DiscoverLGBTQ Non-Fiction

The Undiscovered Country


Must read 🏆

Bagoo's sharp eye for the world around him, wit and way with words will make you want to stand up and cheer!

I thoroughly enjoyed this smart, thoughtful yet unguarded and readable essay collection by Trinidadian writer and poet Andre Bagoo. Like the title, which suggests every possibility (is it about Star Trek? Tom Stoppard? Hamlet?)

he considers and explores varied and eclectic ideas in each essay and chapter, writing about everything from the uniqueness of life in a city confined to an island, to world history, regional politics, colonialism - all told from a fresh perspective. Bagoo's essays are like looking at the world through (I delete the obvious cliche here) a fresh perspective and unique eye, offering one surprise after another: Shakespeare, Merchant Ivory, Eric Williams, Naipaul, corn pone.

Bagoo's writing is not just sorrel mojitos and cornpone, but there is always the thrill of what might be on the next page. Art? Music? Prostitution? These essays ask as much as they tell. He had me searching for Naipaul stories, and wondering where I left my old Schumann CDs and Merchant Ivory DVDs. He can go from cheeky to critical, especially on Trinidad's domestic issues, foreign policy, migration and diaspora, with flourishes that warrant highlighting - "we leave it as much as we love it".

While the nations and territories of the Caribbean have made remarkable progress in recent decades to decriminalise homosexuality, homophobia in the region is still as commonplace as it is acceptable. Writing apologetically as a gay man in Trinidad is itself a brave act; Bagoo charges into this territory fearlessly in one piece that disambiguates homosexuality and paedophilia (I couldn't help but think it might be for readers not unlike the aunt who discouraged a young Andre from singing in a choir or overeating) explores Naipaul's possible childhood sexual abuse and the connection between his legendary cantankerous disposition childhood trauma. In a region that seems to elevate Naipaul to near-deity status in spite of his reputation for cruelty and misogyny, where it is not uncommon for some to connect homosexuality and paedophilia with a direct line, Bagoo's clarity made me want to stand up and cheer.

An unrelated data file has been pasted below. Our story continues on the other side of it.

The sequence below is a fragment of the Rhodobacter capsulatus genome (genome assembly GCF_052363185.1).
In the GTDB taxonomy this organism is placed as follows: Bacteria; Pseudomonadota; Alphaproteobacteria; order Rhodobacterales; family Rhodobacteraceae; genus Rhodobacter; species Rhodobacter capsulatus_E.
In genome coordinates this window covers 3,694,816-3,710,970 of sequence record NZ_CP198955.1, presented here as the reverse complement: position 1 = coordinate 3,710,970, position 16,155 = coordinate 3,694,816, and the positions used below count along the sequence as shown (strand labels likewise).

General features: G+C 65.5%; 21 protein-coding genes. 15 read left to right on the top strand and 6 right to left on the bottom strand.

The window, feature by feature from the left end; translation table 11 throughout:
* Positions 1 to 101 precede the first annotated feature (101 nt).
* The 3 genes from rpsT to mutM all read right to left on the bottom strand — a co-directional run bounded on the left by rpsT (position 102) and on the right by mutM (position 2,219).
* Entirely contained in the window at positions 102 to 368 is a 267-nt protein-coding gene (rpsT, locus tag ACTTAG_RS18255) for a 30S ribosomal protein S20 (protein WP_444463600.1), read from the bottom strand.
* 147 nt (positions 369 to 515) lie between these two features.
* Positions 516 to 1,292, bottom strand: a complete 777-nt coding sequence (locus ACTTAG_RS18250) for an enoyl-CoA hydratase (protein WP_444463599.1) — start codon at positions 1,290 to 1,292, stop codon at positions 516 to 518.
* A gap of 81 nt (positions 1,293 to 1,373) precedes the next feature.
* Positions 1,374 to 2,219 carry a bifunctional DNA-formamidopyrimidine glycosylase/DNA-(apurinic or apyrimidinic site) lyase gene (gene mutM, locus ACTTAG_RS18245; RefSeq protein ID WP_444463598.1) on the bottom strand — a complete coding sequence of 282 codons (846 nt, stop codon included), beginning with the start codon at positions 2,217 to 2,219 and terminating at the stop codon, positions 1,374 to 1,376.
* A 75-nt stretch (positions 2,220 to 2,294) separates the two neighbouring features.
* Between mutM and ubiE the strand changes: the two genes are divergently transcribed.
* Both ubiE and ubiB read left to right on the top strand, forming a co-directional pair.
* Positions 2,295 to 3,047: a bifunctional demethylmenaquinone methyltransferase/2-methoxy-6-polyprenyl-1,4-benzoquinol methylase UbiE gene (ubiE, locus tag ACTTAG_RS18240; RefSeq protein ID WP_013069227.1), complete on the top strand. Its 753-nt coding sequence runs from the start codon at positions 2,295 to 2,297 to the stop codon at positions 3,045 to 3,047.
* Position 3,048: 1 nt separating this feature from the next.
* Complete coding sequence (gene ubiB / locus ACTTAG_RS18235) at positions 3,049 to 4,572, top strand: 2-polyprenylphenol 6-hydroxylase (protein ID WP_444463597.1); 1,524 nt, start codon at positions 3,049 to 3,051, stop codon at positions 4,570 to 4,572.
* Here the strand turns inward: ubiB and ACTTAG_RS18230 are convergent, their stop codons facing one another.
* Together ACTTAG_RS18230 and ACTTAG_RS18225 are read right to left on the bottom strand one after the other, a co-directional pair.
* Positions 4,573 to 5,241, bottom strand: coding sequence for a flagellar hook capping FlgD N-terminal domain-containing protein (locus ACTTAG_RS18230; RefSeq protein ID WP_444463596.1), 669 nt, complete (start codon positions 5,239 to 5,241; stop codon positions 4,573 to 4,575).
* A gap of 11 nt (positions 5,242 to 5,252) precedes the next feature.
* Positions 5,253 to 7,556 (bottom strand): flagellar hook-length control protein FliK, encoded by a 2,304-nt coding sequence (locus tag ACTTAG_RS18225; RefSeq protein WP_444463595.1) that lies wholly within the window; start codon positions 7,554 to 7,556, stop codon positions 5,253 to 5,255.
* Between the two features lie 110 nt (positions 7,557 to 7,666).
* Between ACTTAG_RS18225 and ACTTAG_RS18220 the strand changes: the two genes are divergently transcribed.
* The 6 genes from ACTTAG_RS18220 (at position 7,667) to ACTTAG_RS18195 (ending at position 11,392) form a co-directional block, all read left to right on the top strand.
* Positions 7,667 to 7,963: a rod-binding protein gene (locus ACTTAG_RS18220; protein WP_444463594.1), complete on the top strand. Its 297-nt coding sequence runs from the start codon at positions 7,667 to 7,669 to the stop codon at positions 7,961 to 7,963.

I had to go back and read 'The Secret Life of a Dyslexic Critic' a third time before completing this review. You will too if you have ever fought distraction while trying to sit still, concentrate and write. Bagoo combines world affairs with his own coming out (as dyslexic) like a good conversation peppered with wit and confessions. If you are studying or even interested in the Caribbean, its cultures or social issues, you should read this collection. A professional reviewer would probably refer to it as a slim volume filled with insight. I can't say how thin, reading it on a Kindle and I'm not a professional, but it's stuffed with humour, insight, wit and wisdom -- and you will find a whole world contained inside!

Reviewed by

Antonio Arch was born in Kingston, Jamaica and grew up in Grand Cayman. After studies at Bishop's and McGill Universities, he spent two decades in Public Relations creating content and copy across media, industry and the creative arts. In 2019 he completed an MFA at the Manchester Writing School.


About the author

Andre Bagoo is a Trinidadian poet and writer, the author of four books of poetry. His essay collection, The Undiscovered Country, is published by Peepal Tree Press. view profile

Published on August 20, 2020

Published by Peepal Tree Press

70000 words

Genre: LGBTQ Non-Fiction

Reviewed by